They say you don’t really know what you have until you lose it. That loss halts us and forces us to look at our lives differently when the rug underneath of us has been stained with tears. It’s sad that for most of us, loss is often what it takes to truly live and begin to breathe our day-to-day blessings. It is an ache that sits in our souls. A yearning for the what-would-have-beens.
That’s my story anyway.
I began reading One Thousand Gifts last weekend in Dallas. I’ve wanted to for a long time, but couldn’t make myself until this autumn. I sat in the hallway of the hotel with tears springing up in my eyes. Ann begins the book writing the details of her sister’s accidental death as a child. How that marked her life. How that one day forever changed their family and altered their story permanently. I don’t know how you do that with a pen. How you weave words together to describe such a pain. How desperately I’ve wanted to do that with my own. Wanted to get that January day in 2010 out of my mind, and shifted onto paper.
But Ann did. And it was healing for me to read someone write so plainly about the ugliness, and the beauty of loss.
You may have noticed a common thread here on this blog – finding beauty in the everyday. Loss is why. At 20 years old in the nursing home, spoon-feeding my grandmother her lunch every day, I think I saw beauty for the first time. Not the college kind of sun-tanned backs and girls in short shorts. Or the date kind in styled hair and red ruby lips. Or the family kind of flawless sunday duds. No. I saw life wrapped up in wrinkles, and stories in gray hairs. I saw a mind made richer with memories, though faculties had long gone. I saw joy in a heart that had lived, daily in service of others. And it hit me for the first time then: life is the everyday. Just added up into one long story.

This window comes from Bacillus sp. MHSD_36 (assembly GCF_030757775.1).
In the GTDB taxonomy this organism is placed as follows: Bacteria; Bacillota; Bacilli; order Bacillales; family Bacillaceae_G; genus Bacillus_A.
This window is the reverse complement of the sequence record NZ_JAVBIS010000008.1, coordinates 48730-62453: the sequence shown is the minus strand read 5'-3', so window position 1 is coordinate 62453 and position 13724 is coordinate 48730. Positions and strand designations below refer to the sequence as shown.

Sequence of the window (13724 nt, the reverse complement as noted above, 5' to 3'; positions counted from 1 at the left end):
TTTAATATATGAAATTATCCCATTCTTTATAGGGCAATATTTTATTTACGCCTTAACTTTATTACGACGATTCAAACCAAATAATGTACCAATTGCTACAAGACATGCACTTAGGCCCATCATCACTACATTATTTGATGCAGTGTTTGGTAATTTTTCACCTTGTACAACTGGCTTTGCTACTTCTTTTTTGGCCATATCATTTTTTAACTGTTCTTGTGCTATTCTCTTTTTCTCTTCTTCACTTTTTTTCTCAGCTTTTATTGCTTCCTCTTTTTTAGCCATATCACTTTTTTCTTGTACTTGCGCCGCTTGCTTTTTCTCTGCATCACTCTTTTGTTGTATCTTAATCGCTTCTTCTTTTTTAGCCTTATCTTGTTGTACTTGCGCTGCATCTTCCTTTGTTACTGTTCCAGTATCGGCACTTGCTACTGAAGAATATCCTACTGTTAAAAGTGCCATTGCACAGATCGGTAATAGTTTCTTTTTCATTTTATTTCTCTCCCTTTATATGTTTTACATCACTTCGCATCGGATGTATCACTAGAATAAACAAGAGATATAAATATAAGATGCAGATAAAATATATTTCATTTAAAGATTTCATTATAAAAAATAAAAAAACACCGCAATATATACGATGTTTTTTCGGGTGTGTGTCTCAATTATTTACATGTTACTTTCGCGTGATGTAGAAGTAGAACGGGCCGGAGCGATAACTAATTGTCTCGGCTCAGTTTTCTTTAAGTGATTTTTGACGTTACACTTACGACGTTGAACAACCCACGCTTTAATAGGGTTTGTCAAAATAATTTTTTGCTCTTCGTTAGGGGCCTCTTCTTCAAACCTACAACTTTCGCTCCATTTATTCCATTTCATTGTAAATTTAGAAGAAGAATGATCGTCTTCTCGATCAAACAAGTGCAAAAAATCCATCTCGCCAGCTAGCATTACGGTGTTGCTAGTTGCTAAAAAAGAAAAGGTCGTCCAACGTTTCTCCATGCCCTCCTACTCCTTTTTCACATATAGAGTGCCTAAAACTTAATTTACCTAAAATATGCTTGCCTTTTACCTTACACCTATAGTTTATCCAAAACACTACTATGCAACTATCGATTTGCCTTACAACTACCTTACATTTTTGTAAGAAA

How I wanted my life story to be full. How I wanted mine to be laced with living. The kind where you aren’t hung up by fear and insecurity. The kind where you know your passions and you pursue them. The kind where you wait when God closes the doors. And you run with arms flailing when they open. The one where you breathe in the scents of babies and toddlers and the one where you cuddle way-too-big children. The one where you dance in your skivvies and sing at the top of your lungs. And you kiss, and you hug, and you say a thousand I-love-you’s to the ones that have your heart.
The one where you utter a thousand thanksgivings. For this is your life.
Psalm 100:4 ~ “Enter into His gates with thanksgiving, And into His courts with praise. Be thankful to Him, and bless His name.”